Judas pushed himself up from the ground.

“Where’re you going?”

“Home.” He hopped on his bike, and started peddling away. “I don’t want to end up in the cellar with you.”

“But he really can’t hear us here.”

His brother said nothing more, just kept on going.

A few moments later, Jack got to his feet, walked his bike over to the swings and let it fall to the ground. He plopped down in the one and only unoccupied swing, pushed off, then started pumping himself higher and higher.

“Hey.”

He turned toward the swing next to him and only then realized it was his neighbor, Lanny.

“You’re Jack, right?”

“Hi, yeah. I didn’t … I uh …”

“Wasn’t that your brother? Jim? Jake!”

“Judas.”

She began dragging her feet, bringing herself to a stop. “Yeah.” She glanced toward his bicycle lying in the grass, and then at Jack as he swung past. “Don’t you think it’s a bit weird that we live next to each other … and we never talk?”

Jack dug his heels into the sand beneath the swing, slowing down, bringing himself to a stop. Without looking at Lanny, he said, “It wasn’t me, you know? I don’t know why … well, I kinda do. My father didn’t like you guys.”

“You kinda do?”

“I don’t know.” He shook his head. “I guess it was all the cussing.”

“Well, fuck that shit.”

Jack turned. Lanny gave him a smile. “Yeah,” he said, “fuck that shit.”

“I remember your dad used to be kind of mean to you guys.”

He turned. “What?”

“I don’t mean, mean, but I guess … strict, you know?”

Jack swayed from side to side in his swing. “Really?”

“Stricter than most dads.”

He’d tried, in the past, comparing his father to others, but had never arrived at anything conclusive. His opinions kept shifting as his father seemed to shift. “He’s all right, as long as you aren’t bad.” He stopped swaying and kicked at the grass bordering the sand below him.

“Maybe that’s the same as any dad,” she said.

“I’ve met a few I’d gladly trade for.” His eyes became briefly entangled with hers before he managed to pull them away.

“Remember when Frank and I had to apologize for cussing … out on the front porch? Remember?”

“Ohhh … yeah.” He closed his eyes. “I’m sorry about that.”

“It doesn’t matter. That was a long time ago, and it wasn’t your fault.”

“It was stupid.”

She chuckled. “It was.”

“Yeah, well, that’s my father.”

“What’s he do?”

“What’s he do?

“Yeah. What’s he do for a living?”

“I’m not exactly sure.”

She gave him a curious look. “You don’t know what your dad does?”

“Well … he writes.”

“Writes?”

“Books.”

“Story books?”

“No, books, like … I don’t know what kind they are.”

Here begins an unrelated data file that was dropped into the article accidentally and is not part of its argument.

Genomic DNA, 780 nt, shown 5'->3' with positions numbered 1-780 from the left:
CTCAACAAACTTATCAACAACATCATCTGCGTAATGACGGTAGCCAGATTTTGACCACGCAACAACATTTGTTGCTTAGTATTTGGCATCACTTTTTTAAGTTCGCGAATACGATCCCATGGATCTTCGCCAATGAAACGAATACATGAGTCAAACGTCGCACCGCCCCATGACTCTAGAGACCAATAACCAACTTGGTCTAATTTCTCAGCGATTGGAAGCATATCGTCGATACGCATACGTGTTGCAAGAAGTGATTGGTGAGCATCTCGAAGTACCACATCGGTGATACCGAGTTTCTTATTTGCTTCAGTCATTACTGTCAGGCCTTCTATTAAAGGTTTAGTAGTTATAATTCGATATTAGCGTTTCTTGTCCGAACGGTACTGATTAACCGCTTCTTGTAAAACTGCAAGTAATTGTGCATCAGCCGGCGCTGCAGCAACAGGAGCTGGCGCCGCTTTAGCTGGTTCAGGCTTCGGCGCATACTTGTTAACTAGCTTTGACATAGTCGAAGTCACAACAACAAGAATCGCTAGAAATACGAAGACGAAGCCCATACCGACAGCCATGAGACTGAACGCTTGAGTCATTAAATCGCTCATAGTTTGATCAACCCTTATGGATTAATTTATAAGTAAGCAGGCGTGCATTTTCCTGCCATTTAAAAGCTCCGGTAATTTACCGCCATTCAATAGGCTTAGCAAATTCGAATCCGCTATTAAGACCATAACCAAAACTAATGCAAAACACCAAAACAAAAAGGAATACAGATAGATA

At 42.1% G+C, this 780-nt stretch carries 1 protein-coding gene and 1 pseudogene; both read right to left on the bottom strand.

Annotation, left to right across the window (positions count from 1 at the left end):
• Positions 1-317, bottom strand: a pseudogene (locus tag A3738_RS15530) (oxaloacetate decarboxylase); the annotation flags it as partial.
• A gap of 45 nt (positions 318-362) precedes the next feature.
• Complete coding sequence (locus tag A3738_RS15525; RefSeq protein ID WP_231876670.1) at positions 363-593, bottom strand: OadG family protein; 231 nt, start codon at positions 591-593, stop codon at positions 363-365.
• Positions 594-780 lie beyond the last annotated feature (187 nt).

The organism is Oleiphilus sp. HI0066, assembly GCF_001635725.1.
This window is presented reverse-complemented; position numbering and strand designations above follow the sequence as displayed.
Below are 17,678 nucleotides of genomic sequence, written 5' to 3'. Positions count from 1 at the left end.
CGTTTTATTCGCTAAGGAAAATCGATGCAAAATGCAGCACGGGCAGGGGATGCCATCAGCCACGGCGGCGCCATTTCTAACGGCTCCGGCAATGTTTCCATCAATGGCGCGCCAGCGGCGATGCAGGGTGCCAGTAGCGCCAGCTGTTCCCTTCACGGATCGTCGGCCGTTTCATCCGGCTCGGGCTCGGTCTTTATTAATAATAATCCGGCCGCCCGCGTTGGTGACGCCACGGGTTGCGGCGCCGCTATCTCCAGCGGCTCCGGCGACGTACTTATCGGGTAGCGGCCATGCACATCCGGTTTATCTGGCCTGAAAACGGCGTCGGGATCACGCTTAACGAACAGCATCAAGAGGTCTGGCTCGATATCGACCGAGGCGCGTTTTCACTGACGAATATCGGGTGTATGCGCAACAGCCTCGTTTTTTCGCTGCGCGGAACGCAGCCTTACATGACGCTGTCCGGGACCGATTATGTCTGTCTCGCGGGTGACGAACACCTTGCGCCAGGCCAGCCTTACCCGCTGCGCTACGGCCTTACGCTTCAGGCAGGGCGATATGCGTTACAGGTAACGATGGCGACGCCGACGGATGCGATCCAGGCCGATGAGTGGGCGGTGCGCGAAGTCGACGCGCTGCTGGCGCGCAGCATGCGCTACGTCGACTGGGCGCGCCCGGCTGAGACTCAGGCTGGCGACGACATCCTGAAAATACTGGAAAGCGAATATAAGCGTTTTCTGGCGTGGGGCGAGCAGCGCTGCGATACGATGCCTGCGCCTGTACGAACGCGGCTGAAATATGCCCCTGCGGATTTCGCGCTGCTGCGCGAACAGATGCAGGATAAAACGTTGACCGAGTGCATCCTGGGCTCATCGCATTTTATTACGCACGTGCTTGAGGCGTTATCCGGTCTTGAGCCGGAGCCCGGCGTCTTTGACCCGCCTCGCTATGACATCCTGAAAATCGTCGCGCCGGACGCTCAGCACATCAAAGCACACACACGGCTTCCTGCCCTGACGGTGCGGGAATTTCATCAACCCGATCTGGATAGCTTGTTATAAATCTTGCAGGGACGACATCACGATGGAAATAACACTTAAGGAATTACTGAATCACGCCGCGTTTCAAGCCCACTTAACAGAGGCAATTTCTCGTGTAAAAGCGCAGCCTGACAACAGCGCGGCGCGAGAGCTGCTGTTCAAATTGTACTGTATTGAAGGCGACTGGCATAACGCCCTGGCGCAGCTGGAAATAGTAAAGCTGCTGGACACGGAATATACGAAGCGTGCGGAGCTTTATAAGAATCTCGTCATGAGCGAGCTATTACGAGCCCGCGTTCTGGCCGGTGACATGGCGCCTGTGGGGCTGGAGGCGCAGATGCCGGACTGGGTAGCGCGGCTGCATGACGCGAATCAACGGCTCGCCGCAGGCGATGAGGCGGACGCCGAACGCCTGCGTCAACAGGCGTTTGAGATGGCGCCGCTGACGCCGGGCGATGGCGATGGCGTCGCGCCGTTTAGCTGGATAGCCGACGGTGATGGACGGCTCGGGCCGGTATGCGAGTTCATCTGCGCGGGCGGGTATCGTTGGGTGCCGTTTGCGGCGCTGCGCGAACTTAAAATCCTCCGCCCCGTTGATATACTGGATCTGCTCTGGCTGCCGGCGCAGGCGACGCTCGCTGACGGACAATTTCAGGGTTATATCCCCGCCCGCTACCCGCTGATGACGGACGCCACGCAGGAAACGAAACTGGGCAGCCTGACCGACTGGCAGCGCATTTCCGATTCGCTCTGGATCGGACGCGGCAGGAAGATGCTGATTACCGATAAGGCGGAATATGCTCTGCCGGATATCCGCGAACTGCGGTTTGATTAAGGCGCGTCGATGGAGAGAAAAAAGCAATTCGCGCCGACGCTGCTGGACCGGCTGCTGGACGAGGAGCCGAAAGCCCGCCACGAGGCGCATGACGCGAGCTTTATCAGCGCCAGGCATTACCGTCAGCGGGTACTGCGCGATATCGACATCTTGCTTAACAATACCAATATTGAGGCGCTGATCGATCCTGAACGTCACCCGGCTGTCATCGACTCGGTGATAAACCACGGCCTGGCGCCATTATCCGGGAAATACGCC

“Oh.” She became quiet, thoughtful, then, “How come you don’t go to the same school as everyone else?”

He searched for a safe, acceptable answer. “I don’t know.” But he did know.

“A friend of mine told me you’re special. I told her I didn’t think so, though.”

“Huh?”

“You’re not, are you?”

“Special?”

“You don’t look like it … or talk like it.”

“What?”

“Well, where do you go to school?”

“Academy for the Past.”

“Oooo… that place is scary.”

“I don’t think it’s scary. My father always said that public schools are scary. This is my last year there, though. The Academy doesn’t take kids past the seventh grade. I’ll have to go to public school then.”

“Is it true, they spank you if you don’t do your homework?”

“Yeah, I guess. But everyone does their homework. They don’t do that in public school?”

“You can sue them for it.”

“Do you like it?”

She turned and gave Jack a twisted face. “Being spanked?”

“No! The school.”

She snorted—“Just kidding.”—then laughed. “It’s OK, I guess. I like some of it, but not all of it. I hate history. I hate Mr. Sadler. Ugh!”

“Well, if I go to public school, maybe I’ll see you there.”

“Maybe you’ll be in my class,” she said. “How old are you?”

“Twelve.”

“Oh, I’m thirteen.  Just had my birthday last week. That means you’ll probably be in the grade behind me.” She gave him a fake frown, followed by a quick, fake smile. “But I might still see you there, anyway. Will you say hi if you see me?”

“Do you want me to?”

“Yeah. I’ll say hi too.”

Jack looked at his watch. “Crap! I gotta go.”

Square food (a brief glimpse into the future)

Omega shoves a bite of saloosa into her mouth, then takes her fork, as she always has, and squares up the remaining food on her plate while she chews. I’ve sat here through a million meals watching her do this. I’ve never said anything, never asked or commented, but all of a sudden I have an urge to say, does it taste better? I won’t though. Obviously changing the shape of the food on your plate is not going to alter the flavor. Why ask a stupid question when you already know the answer? Because it’s humorous? And it would make her smile? Have I ever said anything that brought a smile to her lips?

She takes another bite, then makes a minor adjustment to the vegetables on her plate. I’d probably be accused of being unhelpful if I were to say something stupid, even something as contrived as: